Discuss A Doll's House as a well-made play involving realism, naturalism, and revealing the techniques of the play.

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Realism and naturalism are combined in A Doll’s House in the subject matter, plot development, setting, and characters. Henrik Ibsen did not apply the subjects and techniques of classical drama (such as the great man hero with a tragic flaw). Instead, his "hero" is an ordinary housewife whose flaws include...

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Realism and naturalism are combined in A Doll’s House in the subject matter, plot development, setting, and characters. Henrik Ibsen did not apply the subjects and techniques of classical drama (such as the great man hero with a tragic flaw). Instead, his "hero" is an ordinary housewife whose flaws include wanting her husband to be healthy and deceiving everyone in the process of trying to achieve that goal. The original staging was also realistic in creating an approximation of the Helmer living room with its bourgeois trappings—although more recent productions have used modernist, abstract approaches.

While the play centers on the dissolution of the Helmers' marriage, it also incorporates socio-economic issues of Ibsen's time, as career-climbing men used whatever means available to advance. Even Krogstad is relatable in his motives, though perhaps less so in his techniques, and he is rendered sympathetic by Christine's support.

Norah also fits within realism, as she does not consider herself a New Woman or a feminist; although she works to earn money, she does so in secret to repay the loan. The fact that she seems so ordinary—instead of loading her achievements, she has instead convinced her husband that she is a spendthrift and a dimwit—makes her final decision all the more remarkable.

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A Doll's House was notable for its realism in portraying everyday life and normal human behavior. There is no melodrama here, only authenticity in portraying complicated human beings. As critic Erik Bogh observed when the play was first produced, the play lacks violent emotion, declaratory speeches, or high dramatics. The story is told straightforwardly and thus feels more real.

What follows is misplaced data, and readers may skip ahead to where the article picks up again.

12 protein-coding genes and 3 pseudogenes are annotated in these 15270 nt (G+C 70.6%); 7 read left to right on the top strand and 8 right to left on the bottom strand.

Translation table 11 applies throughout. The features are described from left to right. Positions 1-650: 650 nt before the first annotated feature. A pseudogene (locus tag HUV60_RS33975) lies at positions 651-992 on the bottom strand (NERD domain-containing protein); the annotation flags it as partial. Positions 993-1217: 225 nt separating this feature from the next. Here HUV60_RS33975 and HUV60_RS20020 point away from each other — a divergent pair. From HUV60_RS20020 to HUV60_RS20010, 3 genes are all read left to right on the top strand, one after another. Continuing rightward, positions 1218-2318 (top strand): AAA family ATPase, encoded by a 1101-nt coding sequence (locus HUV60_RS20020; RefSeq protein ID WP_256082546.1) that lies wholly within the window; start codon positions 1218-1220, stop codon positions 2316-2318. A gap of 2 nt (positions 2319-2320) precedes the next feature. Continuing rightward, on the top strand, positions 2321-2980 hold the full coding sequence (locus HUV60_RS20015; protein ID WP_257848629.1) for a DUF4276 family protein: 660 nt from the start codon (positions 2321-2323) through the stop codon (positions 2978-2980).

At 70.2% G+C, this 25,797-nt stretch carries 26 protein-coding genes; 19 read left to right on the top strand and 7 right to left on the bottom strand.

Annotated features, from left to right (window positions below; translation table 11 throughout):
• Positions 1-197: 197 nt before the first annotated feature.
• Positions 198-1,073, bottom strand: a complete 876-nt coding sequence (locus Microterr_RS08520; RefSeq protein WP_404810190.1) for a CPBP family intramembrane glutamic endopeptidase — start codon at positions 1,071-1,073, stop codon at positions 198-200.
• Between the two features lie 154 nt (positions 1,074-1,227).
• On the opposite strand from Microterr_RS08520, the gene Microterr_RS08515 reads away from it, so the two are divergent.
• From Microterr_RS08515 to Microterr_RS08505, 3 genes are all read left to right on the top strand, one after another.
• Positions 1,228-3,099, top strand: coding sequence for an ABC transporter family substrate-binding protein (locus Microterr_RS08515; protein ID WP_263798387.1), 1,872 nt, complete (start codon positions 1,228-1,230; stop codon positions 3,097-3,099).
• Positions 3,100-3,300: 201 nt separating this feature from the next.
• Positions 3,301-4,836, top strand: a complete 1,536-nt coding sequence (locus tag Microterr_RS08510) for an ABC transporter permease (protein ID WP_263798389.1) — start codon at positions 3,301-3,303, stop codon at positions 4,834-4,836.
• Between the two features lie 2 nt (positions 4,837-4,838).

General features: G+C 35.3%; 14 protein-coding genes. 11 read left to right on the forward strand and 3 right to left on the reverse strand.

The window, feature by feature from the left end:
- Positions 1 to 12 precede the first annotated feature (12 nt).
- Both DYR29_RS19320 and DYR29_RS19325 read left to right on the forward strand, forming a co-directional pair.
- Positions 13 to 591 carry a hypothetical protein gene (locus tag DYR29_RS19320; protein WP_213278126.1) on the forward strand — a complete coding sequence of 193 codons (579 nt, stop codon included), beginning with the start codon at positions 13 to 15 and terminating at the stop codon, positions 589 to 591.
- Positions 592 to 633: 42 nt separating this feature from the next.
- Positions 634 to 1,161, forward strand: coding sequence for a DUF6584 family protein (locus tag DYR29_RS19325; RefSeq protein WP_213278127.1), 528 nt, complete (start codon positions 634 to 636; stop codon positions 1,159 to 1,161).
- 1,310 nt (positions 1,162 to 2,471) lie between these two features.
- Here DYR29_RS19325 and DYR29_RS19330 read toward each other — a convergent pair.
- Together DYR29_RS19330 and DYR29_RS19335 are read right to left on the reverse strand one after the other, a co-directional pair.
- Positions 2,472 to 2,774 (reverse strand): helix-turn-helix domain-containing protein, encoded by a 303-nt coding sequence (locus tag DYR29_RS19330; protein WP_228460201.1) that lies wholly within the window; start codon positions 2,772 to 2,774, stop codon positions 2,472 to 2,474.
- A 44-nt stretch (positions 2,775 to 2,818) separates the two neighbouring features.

For example, were this a melodrama, Torvald would be abusive and over-the-top in his disregard for Nora's feelings. Ibsen's chosen approach is far more realistic. Torvald is not an evil man: he is someone raised in a sexist society that assumes women should be content in such subservient roles. He does not see himself as evil; he thinks he is fair and doing what he's supposed to do as a husband.

A Doll's House also emphasizes its realism by having the main character live in a fantasy world for most of the play. Nora does live in a doll's house, ignoring painful reality and the way that she is essentially treated like a child by her husband. Her so-called "charmed existence" is contrasted with the other characters, who are bereaved, dying, or suffering in a variety of ways and are well aware of their pain.

By the end, however, the illusion cannot sustain itself, and Nora wakes up.

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Everyday life and regular occurrences; things we take for granted, are depicted in A Doll's House. There is nothing unusual about family squabbles, long-lost friends, secrets between spouses, unequal love and a lack of real communication.

Henrik Ibsen has cleverly combined these issues in such a way that they become life-changing events, dramatic and significant. He has made use of realism and naturalism to bring a down-to-earth quality to A Doll's House - the title of which itself suggests that all is not as it seems.

In developing the plot Ibsen has worked suspense into situations. They do not seem contrived and are believable whereas actually the co-incidences,on analysis, could be a little too calculated. Mrs Linde appears after 10 years. Torvald gets a senior position at the bank where Krogstad works. Mrs Linde is given a job there- Krogstad's job. Krogstad is the person through whom Nora borrowed the money and so on.  

 This technique shows a well-adapted combination of realism - real-life situations but with a possible exaggerated result - and naturalism - predictable, mundane incidents much like everyday life can be. Nora's decision at the end reveals something that many women of the time would have wished for but been too afraid to even consider:

not so much a metamorphosis as it is an awakening.

The reason for combining all the elements into a small space of time is because life can be like that. Furthermore, if Ibsen was to extend his play, it would be in danger of becoming boring. The language in A Doll's House is easy to follow and not requiring of any interpretation which technique cements the believable features of this play.  

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